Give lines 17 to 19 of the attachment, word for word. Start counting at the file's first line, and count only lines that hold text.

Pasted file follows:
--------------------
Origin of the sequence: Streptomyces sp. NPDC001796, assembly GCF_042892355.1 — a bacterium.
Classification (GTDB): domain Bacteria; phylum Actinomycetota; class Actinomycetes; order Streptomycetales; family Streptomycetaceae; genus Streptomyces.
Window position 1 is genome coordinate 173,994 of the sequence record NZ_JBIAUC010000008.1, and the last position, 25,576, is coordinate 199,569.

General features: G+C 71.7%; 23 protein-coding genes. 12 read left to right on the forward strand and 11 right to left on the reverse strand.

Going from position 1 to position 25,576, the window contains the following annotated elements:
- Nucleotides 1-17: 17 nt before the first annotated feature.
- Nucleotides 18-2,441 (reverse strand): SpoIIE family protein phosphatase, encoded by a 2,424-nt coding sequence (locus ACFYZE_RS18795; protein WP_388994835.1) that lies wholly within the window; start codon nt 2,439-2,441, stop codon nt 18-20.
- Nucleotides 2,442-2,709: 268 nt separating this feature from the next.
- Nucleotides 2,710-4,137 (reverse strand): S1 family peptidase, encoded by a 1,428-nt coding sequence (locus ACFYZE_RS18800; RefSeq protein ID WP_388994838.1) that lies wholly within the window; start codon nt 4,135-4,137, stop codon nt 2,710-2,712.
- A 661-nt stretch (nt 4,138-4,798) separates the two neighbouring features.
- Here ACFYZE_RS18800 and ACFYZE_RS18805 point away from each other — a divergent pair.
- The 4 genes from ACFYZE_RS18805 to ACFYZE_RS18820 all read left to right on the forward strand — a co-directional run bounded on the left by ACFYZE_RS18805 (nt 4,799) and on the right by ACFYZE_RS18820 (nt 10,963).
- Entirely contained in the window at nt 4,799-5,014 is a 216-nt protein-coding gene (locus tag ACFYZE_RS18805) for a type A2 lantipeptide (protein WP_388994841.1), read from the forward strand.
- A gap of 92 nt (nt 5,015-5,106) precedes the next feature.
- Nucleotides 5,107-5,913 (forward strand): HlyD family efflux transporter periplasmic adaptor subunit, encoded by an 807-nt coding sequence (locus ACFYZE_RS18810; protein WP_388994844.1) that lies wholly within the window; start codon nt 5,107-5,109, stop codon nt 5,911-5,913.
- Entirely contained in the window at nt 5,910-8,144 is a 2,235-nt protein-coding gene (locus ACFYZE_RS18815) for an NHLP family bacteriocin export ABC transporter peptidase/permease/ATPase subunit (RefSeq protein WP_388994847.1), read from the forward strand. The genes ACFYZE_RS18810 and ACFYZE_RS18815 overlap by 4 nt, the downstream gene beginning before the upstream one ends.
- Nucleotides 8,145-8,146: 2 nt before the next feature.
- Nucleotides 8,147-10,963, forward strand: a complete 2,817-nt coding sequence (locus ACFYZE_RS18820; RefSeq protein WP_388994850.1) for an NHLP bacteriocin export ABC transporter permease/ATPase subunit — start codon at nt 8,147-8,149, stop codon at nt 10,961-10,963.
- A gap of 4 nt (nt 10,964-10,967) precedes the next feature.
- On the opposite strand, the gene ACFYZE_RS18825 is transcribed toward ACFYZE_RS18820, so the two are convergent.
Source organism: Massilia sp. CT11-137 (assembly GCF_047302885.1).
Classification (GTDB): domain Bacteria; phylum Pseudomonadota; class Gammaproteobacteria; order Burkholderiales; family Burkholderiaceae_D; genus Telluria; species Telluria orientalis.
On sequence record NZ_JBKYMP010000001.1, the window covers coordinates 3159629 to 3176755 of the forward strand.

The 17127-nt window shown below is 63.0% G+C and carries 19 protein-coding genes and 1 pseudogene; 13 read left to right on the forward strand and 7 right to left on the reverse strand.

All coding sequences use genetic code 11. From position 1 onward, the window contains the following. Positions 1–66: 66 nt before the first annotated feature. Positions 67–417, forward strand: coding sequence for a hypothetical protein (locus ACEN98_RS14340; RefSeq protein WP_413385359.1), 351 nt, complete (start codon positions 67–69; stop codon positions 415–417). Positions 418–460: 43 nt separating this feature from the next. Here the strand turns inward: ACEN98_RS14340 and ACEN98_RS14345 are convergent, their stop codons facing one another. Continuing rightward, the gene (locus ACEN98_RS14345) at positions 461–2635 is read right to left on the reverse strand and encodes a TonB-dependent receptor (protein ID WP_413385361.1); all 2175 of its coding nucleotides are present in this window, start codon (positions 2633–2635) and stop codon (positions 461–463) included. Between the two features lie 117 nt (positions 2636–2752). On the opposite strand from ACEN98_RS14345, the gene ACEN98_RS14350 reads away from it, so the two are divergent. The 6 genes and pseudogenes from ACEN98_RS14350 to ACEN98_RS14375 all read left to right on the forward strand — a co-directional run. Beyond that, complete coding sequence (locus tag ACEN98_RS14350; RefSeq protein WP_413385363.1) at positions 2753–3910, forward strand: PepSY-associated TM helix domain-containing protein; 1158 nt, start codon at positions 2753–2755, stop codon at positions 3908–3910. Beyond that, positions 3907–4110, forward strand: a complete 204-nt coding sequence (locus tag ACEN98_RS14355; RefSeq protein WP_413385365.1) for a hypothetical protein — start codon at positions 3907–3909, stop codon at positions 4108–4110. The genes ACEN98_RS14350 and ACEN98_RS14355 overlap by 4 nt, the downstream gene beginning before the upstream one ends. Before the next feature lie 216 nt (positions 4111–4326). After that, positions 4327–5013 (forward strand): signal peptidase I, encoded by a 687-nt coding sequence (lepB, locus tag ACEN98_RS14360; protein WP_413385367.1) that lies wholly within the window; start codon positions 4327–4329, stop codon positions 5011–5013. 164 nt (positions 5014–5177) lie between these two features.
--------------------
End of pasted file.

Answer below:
- Nucleotides 8,145-8,146: 2 nt before the next feature.
- Nucleotides 8,147-10,963, forward strand: a complete 2,817-nt coding sequence (locus ACFYZE_RS18820; RefSeq protein WP_388994850.1) for an NHLP bacteriocin export ABC transporter permease/ATPase subunit — start codon at nt 8,147-8,149, stop codon at nt 10,961-10,963.
- A gap of 4 nt (nt 10,964-10,967) precedes the next feature.